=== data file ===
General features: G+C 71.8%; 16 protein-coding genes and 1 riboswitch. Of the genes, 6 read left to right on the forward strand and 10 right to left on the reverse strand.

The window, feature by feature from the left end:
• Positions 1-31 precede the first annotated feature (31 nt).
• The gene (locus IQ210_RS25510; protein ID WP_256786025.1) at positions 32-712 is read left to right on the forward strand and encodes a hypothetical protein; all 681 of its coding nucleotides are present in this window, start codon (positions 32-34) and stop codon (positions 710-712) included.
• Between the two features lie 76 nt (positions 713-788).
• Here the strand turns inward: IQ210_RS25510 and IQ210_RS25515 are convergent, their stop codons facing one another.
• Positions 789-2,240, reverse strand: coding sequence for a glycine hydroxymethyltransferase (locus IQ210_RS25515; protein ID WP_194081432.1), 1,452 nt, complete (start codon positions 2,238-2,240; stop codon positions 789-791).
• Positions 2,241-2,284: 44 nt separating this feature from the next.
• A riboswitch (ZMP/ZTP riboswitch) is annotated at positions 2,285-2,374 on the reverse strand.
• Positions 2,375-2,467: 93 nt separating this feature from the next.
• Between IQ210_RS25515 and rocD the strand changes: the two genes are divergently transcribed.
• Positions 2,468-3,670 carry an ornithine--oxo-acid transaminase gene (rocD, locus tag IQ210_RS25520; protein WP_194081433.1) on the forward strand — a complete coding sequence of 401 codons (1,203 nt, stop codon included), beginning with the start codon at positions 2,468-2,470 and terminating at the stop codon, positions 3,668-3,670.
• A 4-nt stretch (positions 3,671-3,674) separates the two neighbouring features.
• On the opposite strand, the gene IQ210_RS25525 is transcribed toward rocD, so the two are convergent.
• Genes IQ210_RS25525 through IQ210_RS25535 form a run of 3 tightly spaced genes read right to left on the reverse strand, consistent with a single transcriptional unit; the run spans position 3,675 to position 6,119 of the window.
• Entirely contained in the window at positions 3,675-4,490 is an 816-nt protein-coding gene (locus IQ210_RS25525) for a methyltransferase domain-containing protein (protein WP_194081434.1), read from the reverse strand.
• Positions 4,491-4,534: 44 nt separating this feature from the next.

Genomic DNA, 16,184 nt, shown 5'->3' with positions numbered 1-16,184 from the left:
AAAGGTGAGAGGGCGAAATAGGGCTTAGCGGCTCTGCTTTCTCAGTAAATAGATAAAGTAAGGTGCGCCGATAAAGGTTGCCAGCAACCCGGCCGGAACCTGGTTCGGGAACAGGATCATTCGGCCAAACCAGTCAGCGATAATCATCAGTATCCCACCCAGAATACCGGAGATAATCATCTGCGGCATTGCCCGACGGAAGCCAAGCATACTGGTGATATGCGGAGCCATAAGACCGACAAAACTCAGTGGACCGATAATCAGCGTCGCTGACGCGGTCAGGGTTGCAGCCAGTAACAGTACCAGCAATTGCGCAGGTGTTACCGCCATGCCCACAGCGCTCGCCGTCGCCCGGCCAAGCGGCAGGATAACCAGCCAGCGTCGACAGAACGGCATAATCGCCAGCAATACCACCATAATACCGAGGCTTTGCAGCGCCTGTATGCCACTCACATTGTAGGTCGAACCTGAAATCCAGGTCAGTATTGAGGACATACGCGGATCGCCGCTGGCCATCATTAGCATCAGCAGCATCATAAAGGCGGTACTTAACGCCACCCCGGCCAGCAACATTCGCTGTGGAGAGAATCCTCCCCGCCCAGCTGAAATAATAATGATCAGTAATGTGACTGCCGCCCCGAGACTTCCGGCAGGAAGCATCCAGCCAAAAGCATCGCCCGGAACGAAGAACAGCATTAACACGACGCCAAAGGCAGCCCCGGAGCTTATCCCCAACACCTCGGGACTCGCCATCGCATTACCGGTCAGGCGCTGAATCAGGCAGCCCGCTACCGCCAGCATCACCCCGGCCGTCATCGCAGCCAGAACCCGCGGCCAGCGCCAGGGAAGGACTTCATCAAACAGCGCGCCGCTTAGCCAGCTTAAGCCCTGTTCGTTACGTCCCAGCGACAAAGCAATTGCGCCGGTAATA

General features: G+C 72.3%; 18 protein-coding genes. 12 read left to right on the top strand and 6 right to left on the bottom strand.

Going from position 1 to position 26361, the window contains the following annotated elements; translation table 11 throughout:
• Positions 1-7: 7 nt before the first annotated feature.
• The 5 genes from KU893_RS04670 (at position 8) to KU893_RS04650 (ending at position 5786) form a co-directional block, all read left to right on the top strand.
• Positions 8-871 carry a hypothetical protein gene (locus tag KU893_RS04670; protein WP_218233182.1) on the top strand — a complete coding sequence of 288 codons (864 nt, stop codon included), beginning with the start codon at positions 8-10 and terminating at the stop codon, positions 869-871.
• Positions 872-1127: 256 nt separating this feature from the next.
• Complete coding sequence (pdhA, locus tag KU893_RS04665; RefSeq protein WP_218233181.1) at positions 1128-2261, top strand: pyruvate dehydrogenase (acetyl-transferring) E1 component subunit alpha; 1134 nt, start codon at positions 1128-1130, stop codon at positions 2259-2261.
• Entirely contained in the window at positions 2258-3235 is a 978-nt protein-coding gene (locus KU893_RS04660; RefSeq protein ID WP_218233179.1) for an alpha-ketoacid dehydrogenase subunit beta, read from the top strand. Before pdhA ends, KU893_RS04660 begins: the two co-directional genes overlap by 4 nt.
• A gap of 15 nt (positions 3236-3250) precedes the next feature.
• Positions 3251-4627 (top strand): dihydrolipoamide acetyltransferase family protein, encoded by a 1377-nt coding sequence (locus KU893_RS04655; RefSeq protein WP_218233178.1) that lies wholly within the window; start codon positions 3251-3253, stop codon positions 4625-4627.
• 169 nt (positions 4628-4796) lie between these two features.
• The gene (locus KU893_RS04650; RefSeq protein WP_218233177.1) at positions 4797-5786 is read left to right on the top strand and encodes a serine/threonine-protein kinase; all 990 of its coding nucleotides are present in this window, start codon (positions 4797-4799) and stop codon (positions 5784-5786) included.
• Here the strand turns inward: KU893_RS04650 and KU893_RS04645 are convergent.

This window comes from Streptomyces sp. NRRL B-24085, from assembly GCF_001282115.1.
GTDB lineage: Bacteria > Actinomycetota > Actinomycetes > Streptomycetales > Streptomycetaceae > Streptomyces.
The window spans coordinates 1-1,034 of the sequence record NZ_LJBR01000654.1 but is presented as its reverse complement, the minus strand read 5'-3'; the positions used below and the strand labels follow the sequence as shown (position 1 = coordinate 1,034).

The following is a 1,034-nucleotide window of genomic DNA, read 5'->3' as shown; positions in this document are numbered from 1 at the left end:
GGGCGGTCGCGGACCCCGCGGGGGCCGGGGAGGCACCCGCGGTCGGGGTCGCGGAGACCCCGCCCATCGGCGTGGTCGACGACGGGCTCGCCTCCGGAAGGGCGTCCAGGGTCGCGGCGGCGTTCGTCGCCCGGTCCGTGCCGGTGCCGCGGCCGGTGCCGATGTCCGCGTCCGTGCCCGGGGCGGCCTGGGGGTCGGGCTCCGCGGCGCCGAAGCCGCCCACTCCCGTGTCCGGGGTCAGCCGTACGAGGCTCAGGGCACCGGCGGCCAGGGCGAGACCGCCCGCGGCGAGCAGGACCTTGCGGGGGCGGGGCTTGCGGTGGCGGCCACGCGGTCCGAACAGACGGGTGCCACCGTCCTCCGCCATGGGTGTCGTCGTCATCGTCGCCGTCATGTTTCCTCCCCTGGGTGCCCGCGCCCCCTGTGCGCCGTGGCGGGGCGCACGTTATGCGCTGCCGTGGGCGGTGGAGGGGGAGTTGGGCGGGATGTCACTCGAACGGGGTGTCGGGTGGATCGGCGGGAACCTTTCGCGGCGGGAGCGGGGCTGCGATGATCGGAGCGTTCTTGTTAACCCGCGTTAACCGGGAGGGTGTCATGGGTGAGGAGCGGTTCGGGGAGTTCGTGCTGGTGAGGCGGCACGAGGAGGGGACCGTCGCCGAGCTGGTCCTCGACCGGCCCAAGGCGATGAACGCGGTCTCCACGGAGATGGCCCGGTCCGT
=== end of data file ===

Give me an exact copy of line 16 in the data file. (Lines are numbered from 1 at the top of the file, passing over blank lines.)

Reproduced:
• Entirely contained in the window at positions 3,675-4,490 is an 816-nt protein-coding gene (locus IQ210_RS25525) for a methyltransferase domain-containing protein (protein WP_194081434.1), read from the reverse strand.